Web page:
Jayme Closs' Kidnapper Jake Patterson Says He Did It "Mostly On Impulse"

Photo: Courtesy of Jayme Closs's Facebook.
Photo: RICHARD TSONG-TAATARII/POOL/EPA-EFE/REX/Shutterstock.
The man who confessed to kidnapping Wisconsin teen Jayme Closs and murdering her parents last year sent a letter from jail to a Minnesota reporter, giving a bizarre explanation for his crimes. Jake Patterson, 21, was arrested in January after Closs was able to escape his remote cabin, where she was held captive for three months. Shortly after his arrest, Patterson told police that after watching Closs get on a school bus one day, he knew "she was the girl he was going to take." Prior to the kidnapping, Closs and her parents had no connection to Patterson at all.
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In a response to a letter KARE 11's Lou Range sent him, Patterson — who has no prior criminal history — gives another no less baffling motive for his heinous crimes. "Hi, IDK if I'll actually send this," is how the letter starts. Patterson writes that he plans to plead guilty so Closs and her family don't have to go through a trial.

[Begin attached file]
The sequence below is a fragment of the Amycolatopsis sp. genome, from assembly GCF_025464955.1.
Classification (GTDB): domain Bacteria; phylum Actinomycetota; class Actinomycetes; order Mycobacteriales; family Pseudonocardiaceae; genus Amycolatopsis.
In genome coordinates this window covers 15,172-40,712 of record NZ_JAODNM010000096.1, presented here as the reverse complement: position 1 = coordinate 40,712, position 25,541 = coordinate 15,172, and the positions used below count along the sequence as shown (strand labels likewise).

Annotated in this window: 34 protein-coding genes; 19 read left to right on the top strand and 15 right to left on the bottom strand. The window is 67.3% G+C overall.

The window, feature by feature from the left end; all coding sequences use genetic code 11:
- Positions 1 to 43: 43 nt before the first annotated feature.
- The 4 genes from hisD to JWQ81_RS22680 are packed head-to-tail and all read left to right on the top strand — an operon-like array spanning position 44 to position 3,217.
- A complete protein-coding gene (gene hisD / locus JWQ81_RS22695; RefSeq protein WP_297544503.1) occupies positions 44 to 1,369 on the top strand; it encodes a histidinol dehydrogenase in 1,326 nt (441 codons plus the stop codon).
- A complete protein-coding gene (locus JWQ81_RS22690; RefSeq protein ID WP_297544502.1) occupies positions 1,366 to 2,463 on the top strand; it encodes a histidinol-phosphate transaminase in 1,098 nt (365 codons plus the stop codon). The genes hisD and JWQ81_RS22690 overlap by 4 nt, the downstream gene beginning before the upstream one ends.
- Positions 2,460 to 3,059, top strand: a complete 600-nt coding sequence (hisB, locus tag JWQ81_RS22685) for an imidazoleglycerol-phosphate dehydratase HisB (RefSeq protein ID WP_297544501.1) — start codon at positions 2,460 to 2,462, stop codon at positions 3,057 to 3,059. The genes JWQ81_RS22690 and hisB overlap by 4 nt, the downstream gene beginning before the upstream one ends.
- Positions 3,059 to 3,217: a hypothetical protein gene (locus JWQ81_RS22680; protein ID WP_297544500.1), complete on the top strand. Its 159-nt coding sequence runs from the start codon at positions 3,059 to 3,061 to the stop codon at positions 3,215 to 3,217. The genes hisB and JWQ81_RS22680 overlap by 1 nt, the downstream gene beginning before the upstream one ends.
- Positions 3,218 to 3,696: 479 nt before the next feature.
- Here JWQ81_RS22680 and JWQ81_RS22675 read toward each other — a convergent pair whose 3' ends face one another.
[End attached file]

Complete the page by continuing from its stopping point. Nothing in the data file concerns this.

According to Patterson, kidnapping Closs and killing her parents wasn't planned. "This was mostly on impulse. I don't think like a serial killer," Patterson writes. "At the time I was really pissed. I didn't 'want' to. The reason I did this is complicated. No one will believe or can even imagine how sorry I am for hurting Jayme this much."
In large bubble letters, Patterson writes: "I'm sorry Jayme! For everything. I know it doesn't mean much."
Closs was found disheveled and skinny in Gordon, Wisconsin, which was 70 miles from her home, by a woman walking her dog. Patterson reportedly kept Closs under his bed for as long as 12 hours a day without food, water, or bathroom access and hit her at least once. Since Closs saved herself by escaping from Patterson, she will be given the $25,000 reward that was being offered for information leading to her safe return.
Patterson will be arraigned on March 27.

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